Advertisement

Iran reviewing oil swaps with Caspian neighbors

Iran and Russia both considered similar arrangements under previous sanction regimes.

By Daniel J. Graeber
Iran reviewing options to swap oil with its neighbors that share a border with the Caspian Sea. File Photo by tcly/Shutterstock
Iran reviewing options to swap oil with its neighbors that share a border with the Caspian Sea. File Photo by tcly/Shutterstock

TEHRAN, Aug. 17 (UPI) -- Halted since 2012, Iran aims to resume oil swaps with its neighbors sharing borders with the Caspian Sea, a northern Iranian oil terminal agency said.

The official Islamic Republic News Agency reported that authorities in charge of northern Iranian oil terminals were in preliminary talks with littoral countries to the Caspian Sea to start oil swaps. Directors there said Iran has the capacity to swap about 120,000 barrels of oil per day, though planned expansions to port facilities could raise that volume to 1.5 million bpd.

Advertisement

"Through swap deals, oil of the littoral states of the Caspian Sea will be consumed in Iran, and the same amount of oil will be exported from southern ports of the country," IRNA reported.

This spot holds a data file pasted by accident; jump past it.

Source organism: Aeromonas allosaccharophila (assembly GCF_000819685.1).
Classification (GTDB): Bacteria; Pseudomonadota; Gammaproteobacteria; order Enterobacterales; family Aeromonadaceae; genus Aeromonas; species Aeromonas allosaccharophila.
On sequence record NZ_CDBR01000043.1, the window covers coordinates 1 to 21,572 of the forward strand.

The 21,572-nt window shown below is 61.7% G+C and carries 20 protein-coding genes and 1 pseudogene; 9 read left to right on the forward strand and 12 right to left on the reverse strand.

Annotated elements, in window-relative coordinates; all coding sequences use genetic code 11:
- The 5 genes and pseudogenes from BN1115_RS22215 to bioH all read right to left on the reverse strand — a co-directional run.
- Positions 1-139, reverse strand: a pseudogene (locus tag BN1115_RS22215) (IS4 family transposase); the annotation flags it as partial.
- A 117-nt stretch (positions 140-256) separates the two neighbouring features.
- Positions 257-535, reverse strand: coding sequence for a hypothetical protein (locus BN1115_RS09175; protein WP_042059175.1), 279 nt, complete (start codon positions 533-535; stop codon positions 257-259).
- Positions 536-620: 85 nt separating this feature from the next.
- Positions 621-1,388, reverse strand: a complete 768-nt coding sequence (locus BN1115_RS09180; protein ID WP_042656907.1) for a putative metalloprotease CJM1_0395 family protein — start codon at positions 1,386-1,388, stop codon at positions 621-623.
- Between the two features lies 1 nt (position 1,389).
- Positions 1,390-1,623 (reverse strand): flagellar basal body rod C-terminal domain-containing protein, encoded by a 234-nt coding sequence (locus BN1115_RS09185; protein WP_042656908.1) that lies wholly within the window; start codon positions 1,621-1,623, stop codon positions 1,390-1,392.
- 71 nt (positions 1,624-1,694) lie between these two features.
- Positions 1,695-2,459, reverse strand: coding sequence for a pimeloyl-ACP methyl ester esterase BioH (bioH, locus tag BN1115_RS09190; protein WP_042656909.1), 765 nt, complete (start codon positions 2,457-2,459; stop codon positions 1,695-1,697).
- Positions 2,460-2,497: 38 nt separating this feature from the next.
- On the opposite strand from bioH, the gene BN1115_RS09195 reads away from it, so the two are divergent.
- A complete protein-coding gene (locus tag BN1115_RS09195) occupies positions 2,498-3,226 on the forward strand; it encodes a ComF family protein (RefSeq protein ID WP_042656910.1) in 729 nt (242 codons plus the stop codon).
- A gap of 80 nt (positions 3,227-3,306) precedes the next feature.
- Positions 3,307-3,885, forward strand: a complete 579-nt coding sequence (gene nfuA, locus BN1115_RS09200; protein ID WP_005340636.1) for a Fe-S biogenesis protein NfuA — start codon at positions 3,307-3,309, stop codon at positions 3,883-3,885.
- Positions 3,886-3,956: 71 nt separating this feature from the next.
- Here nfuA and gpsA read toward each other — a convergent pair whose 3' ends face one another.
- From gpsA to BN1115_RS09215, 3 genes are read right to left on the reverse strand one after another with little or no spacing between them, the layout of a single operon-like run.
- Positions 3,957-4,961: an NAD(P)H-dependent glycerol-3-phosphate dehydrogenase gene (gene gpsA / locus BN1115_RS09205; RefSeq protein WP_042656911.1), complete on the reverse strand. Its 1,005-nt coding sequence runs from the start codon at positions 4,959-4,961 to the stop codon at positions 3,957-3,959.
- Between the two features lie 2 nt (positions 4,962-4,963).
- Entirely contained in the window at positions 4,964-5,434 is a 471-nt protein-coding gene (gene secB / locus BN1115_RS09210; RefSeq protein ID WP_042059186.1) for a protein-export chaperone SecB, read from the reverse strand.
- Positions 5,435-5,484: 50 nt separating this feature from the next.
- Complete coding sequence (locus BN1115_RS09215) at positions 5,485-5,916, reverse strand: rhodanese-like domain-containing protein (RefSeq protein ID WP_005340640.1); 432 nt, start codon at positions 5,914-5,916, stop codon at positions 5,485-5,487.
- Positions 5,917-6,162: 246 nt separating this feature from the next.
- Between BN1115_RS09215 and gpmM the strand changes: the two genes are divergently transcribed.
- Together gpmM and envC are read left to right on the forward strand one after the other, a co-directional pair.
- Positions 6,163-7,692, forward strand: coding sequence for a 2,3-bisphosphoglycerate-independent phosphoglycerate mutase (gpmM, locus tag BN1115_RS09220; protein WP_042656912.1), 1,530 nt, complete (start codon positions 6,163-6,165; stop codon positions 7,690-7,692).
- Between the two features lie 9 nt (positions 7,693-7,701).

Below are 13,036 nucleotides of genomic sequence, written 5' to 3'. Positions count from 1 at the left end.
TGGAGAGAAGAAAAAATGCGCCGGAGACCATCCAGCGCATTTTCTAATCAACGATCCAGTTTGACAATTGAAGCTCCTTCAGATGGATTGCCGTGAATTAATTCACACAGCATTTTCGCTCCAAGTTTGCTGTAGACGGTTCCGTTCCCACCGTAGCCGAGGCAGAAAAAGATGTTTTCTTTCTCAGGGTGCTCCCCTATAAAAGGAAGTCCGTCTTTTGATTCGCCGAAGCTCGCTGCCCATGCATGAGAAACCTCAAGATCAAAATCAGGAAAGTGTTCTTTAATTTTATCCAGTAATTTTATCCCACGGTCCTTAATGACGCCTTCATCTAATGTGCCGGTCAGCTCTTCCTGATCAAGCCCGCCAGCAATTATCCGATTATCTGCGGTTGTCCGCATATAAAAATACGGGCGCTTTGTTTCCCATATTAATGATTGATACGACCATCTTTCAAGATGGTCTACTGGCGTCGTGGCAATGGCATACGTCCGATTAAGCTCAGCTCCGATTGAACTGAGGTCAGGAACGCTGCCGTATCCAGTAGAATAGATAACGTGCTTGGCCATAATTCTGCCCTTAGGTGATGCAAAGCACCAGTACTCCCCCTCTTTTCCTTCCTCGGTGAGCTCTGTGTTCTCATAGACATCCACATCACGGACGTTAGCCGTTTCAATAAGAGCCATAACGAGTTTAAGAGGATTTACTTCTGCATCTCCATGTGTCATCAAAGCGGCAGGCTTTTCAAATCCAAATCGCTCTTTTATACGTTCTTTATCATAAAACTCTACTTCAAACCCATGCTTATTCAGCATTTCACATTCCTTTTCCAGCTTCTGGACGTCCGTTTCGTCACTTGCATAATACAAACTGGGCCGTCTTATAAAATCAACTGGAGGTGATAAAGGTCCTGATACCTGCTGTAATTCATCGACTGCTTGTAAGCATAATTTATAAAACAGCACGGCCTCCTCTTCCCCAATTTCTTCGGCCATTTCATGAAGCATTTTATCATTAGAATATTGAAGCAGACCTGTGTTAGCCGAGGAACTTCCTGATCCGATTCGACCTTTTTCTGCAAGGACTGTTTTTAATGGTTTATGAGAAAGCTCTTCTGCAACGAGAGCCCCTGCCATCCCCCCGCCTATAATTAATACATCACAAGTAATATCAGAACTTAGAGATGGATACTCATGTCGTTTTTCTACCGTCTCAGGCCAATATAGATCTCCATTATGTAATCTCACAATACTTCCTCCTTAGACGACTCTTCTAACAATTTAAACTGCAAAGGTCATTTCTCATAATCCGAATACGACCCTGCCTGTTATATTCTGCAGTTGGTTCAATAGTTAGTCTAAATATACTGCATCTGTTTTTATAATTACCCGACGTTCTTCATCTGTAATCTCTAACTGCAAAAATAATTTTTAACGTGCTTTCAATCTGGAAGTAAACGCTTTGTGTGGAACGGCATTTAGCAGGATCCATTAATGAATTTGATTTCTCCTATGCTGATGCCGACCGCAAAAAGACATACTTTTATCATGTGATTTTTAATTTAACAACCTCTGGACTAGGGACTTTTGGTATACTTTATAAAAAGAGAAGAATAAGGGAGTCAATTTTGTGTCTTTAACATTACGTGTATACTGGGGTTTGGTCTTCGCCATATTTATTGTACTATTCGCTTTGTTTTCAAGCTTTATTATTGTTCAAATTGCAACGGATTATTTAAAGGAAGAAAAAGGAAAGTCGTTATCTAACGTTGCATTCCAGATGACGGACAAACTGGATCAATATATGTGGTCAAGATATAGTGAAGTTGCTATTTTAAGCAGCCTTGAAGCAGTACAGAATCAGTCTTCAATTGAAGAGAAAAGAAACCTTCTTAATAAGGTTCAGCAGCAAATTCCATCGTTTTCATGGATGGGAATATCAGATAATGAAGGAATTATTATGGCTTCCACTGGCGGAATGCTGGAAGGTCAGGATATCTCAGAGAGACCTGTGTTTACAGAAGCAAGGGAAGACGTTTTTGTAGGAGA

Iran has long been searching for a way around the U.S. dollar to circumvent sanctions imposed by Western powers in response to its controversial nuclear program. Some of those sanctions were eased in January after Iran was verified as meeting the terms of a multilateral nuclear deal last year, though banking restrictions remain in place.

RELATED No such thing as idled, U.S. tells pipeline operators

IRNA reports swaps were halted in 2012, when sanctions were initially tightened on Iran. Two years ago, Iran and Russia, both the target of Western sanctions, reviewed the potential for an oil-for-goods deal.

Advertisement

Last week, Russian President Vladimir Putin met his Iranian and Azeri counterparts to consider projects meant to exploit the strategic position of the Caspian Sea and its oil and natural gas assets.

In a statement, Putin said the nations could work together to create a regional counterpart to Western trade corridors.

RELATED Oil prices choppy on steady consumer price index

All parties dispute territorial claims to Caspian waters and in the early 2000s, Azerbaijan accused Iran of a "grave violation" for alleged threats to an Azeri oil research vessel in the area.

RELATED Senegal oil continues to impress Cairn Energy

RELATED More drilling starts in the North Sea

Latest Headlines

Advertisement
Advertisement

Follow Us

Advertisement